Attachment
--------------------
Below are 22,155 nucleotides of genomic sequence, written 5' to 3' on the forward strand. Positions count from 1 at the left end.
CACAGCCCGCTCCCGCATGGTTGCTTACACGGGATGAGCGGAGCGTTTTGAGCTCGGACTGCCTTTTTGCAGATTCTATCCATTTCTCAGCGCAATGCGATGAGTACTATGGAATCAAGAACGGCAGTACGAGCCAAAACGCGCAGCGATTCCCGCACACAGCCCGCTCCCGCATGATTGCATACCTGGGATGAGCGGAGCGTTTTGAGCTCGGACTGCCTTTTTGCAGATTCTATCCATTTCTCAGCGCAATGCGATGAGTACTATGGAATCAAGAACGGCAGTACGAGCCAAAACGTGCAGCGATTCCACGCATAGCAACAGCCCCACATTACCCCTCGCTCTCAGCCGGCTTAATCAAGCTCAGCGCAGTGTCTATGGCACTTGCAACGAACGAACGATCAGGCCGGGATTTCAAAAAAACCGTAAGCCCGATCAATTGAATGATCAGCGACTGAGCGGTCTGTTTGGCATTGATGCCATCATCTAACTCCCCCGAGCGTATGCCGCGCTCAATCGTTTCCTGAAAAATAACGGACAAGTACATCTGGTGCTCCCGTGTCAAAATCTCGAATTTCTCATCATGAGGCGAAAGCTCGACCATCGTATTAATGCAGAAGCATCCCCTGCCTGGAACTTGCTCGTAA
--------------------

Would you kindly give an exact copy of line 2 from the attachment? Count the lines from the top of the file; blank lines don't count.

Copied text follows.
CACAGCCCGCTCCCGCATGGTTGCTTACACGGGATGAGCGGAGCGTTTTGAGCTCGGACTGCCTTTTTGCAGATTCTATCCATTTCTCAGCGCAATGCGATGAGTACTATGGAATCAAGAACGGCAGTACGAGCCAAAACGCGCAGCGATTCCCGCACACAGCCCGCTCCCGCATGATTGCATACCTGGGATGAGCGGAGCGTTTTGAGCTCGGACTGCCTTTTTGCAGATTCTATCCATTTCTCAGCGCAATGCGATGAGTACTATGGAATCAAGAACGGCAGTACGAGCCAAAACGTGCAGCGATTCCACGCATAGCAACAGCCCCACATTACCCCTCGCTCTCAGCCGGCTTAATCAAGCTCAGCGCAGTGTCTATGGCACTTGCAACGAACGAACGATCAGGCCGGGATTTCAAAAAAACCGTAAGCCCGATCAATTGAATGATCAGCGACTGAGCGGTCTGTTTGGCATTGATGCCATCATCTAACTCCCCCGAGCGTATGCCGCGCTCAATCGTTTCCTGAAAAATAACGGACAAGTACATCTGGTGCTCCCGTGTCAAAATCTCGAATTTCTCATCATGAGGCGAAAGCTCGACCATCGTATTAATGCAGAAGCATCCCCTGCCTGGAACTTGCTCGTAA